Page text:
Waddesdon Hill

Kevin Price
01 November, 2011 1 min read


Waddesdon Hill

On 3 September, Aylesbury witnessed the fifth annual service at the Strict and Particular Baptist Chapel at Waddesdon Hill.

It was attended by a good congregation from as far afield asCumbria, Tyne and Wear, Cheshire, Sussexand London, not to mention those from the local area who attend each year.

A number of descendants of those who originally founded the work were also present. This year we welcomed Pastor Simon Ward of Newcastle upon Tyne, who gave a powerful gospel message, based on Acts 4:11-12. He spoke on the rejected Christ, the exalted Christ and the saving Christ.

The chapel at Waddesdon Hill was originally built by Francis Cox, a local farmer, in 1792 and closed in 1976, after which it was sold.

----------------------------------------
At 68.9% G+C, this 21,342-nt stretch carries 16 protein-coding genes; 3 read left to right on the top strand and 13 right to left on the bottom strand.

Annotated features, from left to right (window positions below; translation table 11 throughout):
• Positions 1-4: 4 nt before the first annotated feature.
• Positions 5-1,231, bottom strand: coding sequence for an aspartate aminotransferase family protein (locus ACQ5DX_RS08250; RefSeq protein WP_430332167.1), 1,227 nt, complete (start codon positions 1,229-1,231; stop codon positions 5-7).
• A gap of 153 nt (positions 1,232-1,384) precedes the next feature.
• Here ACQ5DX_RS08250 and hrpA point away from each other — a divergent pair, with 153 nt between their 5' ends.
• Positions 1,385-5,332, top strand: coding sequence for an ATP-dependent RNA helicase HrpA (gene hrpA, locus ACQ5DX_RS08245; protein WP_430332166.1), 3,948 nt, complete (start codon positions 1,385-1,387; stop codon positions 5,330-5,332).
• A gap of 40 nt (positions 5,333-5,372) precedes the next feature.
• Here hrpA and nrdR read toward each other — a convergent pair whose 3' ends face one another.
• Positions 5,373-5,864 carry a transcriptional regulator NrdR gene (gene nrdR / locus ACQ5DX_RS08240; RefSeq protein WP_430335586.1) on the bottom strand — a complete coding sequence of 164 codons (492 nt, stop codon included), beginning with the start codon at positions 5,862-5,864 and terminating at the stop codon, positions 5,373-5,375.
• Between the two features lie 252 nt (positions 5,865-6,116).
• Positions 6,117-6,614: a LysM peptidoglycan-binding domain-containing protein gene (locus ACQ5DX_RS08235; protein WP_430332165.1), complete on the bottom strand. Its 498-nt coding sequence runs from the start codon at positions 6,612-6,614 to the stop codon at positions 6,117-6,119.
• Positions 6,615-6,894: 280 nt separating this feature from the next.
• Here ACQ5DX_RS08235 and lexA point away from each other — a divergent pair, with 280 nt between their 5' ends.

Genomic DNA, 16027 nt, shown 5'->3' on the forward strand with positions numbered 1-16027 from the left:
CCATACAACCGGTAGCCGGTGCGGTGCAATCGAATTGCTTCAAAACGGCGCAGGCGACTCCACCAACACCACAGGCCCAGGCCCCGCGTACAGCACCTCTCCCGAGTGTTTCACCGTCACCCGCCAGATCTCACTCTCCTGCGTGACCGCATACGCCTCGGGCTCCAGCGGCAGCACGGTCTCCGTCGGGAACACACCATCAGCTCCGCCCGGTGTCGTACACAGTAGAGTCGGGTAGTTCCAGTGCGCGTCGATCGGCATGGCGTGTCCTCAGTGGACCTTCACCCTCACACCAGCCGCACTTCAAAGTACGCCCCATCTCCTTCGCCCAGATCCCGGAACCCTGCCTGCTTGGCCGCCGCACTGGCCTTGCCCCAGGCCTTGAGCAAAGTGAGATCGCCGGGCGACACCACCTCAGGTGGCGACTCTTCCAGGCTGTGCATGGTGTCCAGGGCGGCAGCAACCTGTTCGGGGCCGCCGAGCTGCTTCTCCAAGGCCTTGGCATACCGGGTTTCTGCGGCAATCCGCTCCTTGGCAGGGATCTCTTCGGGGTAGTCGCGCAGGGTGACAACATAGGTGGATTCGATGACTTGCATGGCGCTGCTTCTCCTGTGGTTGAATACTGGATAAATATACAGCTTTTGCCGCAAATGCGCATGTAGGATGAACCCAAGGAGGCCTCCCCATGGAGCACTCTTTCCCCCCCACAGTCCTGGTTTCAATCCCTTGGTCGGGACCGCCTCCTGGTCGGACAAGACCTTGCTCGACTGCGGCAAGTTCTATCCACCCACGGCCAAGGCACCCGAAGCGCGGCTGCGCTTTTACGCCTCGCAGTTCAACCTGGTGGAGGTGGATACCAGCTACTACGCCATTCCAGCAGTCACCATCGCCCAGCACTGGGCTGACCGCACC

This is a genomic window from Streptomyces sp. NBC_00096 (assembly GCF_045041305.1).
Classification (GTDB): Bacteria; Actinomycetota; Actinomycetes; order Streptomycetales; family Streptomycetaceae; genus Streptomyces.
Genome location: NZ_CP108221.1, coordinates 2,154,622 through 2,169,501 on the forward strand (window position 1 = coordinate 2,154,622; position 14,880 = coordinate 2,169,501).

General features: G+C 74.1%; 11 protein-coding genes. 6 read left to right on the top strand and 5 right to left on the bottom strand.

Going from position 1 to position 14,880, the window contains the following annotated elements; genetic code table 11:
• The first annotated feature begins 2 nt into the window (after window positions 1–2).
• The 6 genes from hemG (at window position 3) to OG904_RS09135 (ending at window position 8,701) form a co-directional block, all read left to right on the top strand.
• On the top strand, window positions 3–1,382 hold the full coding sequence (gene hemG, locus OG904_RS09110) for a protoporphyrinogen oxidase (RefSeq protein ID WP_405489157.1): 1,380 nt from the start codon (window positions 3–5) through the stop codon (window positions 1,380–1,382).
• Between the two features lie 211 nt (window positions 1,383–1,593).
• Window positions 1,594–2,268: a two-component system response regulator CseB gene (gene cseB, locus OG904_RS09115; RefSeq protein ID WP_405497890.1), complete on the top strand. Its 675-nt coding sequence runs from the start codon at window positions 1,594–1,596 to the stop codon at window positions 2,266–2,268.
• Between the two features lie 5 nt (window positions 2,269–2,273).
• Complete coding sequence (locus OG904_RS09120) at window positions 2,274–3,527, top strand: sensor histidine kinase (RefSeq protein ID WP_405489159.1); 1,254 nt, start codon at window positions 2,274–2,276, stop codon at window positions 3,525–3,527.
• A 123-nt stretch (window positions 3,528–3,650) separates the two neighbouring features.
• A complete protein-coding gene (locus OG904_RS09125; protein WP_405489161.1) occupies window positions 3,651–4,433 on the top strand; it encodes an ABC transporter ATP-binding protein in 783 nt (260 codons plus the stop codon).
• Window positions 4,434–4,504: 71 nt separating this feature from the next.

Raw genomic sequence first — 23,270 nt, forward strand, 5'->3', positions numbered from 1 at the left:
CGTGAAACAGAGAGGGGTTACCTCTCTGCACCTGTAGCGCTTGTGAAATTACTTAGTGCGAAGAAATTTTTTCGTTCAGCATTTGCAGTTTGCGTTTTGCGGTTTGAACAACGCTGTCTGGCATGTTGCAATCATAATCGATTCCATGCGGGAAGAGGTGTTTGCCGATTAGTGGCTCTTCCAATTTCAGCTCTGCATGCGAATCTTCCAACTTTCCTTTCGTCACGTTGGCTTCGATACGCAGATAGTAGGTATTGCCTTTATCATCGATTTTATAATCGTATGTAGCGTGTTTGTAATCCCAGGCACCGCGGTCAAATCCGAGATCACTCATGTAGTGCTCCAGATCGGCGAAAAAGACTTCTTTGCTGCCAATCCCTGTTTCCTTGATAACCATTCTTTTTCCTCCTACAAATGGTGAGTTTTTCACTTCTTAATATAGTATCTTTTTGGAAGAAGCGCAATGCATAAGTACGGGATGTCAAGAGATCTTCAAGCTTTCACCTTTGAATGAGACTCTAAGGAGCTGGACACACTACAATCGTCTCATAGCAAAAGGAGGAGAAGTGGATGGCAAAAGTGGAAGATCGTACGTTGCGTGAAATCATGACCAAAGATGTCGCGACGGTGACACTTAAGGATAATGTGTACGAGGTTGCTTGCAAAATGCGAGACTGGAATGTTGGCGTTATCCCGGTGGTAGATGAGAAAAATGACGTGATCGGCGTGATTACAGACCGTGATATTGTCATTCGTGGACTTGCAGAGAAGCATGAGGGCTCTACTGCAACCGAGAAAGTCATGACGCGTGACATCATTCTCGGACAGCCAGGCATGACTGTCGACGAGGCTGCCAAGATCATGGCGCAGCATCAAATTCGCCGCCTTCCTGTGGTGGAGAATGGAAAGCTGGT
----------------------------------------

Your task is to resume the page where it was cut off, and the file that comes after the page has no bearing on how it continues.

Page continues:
It is now in the ownership of the Friends of Friendless Churches, a London-based charity that owns more than 50 redundant churches and chapels. The chapel is a listed building.

During its heyday, the chapel had 70 members. It had a number of pastors during the 1800s, including Alfred Coughtrey, who at one time was editor of the Gospel standard magazine.

There was even a branch chapel in the village of Waddesdon, two miles away, which was used for Sunday school and evening services, but this closed in 1952. The registers of this lonely chapel on the hill make interesting reading and have recently been transcribed by the Eureka Partnership.

Following the service, refreshments were served at Waddesdon Rectory by kind invitation of the local incumbent, who also attended the service.

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